Katarina Schultz wrestles with the underwhelming narratives of Season 2 Episode 5 (AKA The Octopus)
Following the events of last week’s episode, Jessica Jones (Krysten Ritter) is in jail suspected of a crime she didn’t commit. At this point it’s not an unfamiliar situation for her. But no, she didn’t murder that man. The woman who is Not-Leslie-Hansen (Janet McTeer) did. Who is she? We still don’t know. What we do know is that she wears a very good (or so we are told to believe) wig, she’s stronger than Jessica, and she loves burning things in her back yard. Jessica gets out of jail by accepting Jeri Hogarth’s excellent advice to “stop alienating” people and jumps back on the case. She’s got a very scared, very prickly witness to protect. Inez Green (Leah Gibson) was a nurse for IGH who was attacked by a patient and is now homeless. Green gives Jessica the lead on the murder of another IGH nurse for which an IGH janitor is currently doing time.
Jess, posing as a therapist (in a lab coat, really?), visits the janitor, David Kawecki, in his psychiatric prison ward. Her interview with him proves that her people skills are actually excellent – when she chooses to use them. She is patient. She is kind. She is gently manipulative. She knows what to say to get what she wants. So why doesn’t she use these skills all the time, in her profession? As I imagine Jessica would answer, what fun would that be? Kawecki reveals the existence of a Doctor Karl, an octopus-loving scientist who is the next key to the IGH mystery. Jess tracks him to the aquarium where he loves to spend his time and spots him smooching Doctor Not Leslie Hansen. Not-Hansen cracks the glass of a fish tank and BLAM- end of episode 5.
Trish Walker (Rachael Taylor) is still having a bad day, week, year, SEASON. Still reeling from taking Simpson’s super stimulant inhaler, she’s dragged by her mom to a meeting which turns out to be a surprise proposal by her sweet boyfriend Griffin Sinclair (Hal Ozsan). Who doesn’t love Griffin, right? Even Jessica likes him. Well, Trish doesn’t, as it turns out. In that moment she realizes she wants to be Griffin, the super slick, serious news reporter, not be with him (iconic, honestly). She rejects his proposal and his conflict-free diamond ring, and takes a big hit of Simpson’s inhaler instead. Throwing Trish, who is 10 years clean and sober, back into drug use in the name of an alternate Hellcat origin story is disappointing to say the least. To put her back through the ringer of addiction seems unnecessarily cruel. Trish wants to do good in this world, primarily through her journalism. To have her feel like she has to compete with people with abilities to do so would be a valid theme. But her story line so far lacks the development of this conflict within her, which makes the sudden return to drug use feel undeserved.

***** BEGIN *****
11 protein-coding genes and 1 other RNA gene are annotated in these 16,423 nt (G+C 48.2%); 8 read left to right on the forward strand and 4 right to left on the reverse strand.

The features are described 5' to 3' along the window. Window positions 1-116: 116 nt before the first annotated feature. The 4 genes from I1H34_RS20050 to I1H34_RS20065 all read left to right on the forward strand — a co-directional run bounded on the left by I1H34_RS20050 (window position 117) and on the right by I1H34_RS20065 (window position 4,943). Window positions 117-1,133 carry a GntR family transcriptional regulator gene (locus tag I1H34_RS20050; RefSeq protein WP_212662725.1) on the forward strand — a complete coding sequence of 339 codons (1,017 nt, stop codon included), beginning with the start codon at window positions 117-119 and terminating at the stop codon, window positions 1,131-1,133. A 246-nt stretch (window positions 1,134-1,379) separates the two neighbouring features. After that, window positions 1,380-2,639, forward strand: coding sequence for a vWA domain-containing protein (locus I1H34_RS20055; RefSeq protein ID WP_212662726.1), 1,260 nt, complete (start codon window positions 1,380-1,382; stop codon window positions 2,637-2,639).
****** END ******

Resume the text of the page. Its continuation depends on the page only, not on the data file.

Just when I think I’ve had enough of Jessica Jones, the show gives me a few tasty kernels of suspense or humanity and I’m wading right back in. Jessica’s attitude has been grating on me more this season than it ever did in Season 1 or The Defenders. I understand less of where she’s coming from in this season. Perhaps that’s a personal relatability factor, but I also believe it’s the responsibility of the show to communicate a character’s motivations and cultivate relatability or at least understanding. This is not to say that all characters have to be lovable. Part of the magic of Jessica Jones is that she is unlikable. She is hostile. She is tough. She doesn’t conform to gender expectations or any stereotype of what survivorship should look like.
This leaves me conflicted over the moments where, honestly, I can’t stand Jess. Is it a good thing, to wrinkle the character to this extent? To have the viewer oscillate between like and dislike? Or should understanding, even in the face of dislike, always be key? The moments that draw me back to Jess in this episode are those that soften her, that show her vulnerability. When she’s watching Trish get proposed to with a mix of surprise, concern, and disbelief written on her face, even appearing a little choked up against her will. When she’s watching her super, Oscar (J.R. Ramirez), sit down with his mother and son to a home-cooked meal, realizing she will never be a part of a scene so functionally domestic. Even when she’s interviewing Kawecki, showing him a compassion, even if performative, that she rarely reveals to others. It’s these small moments, even more so than the plot, that keep me coming back each episode to this messy, problematic show.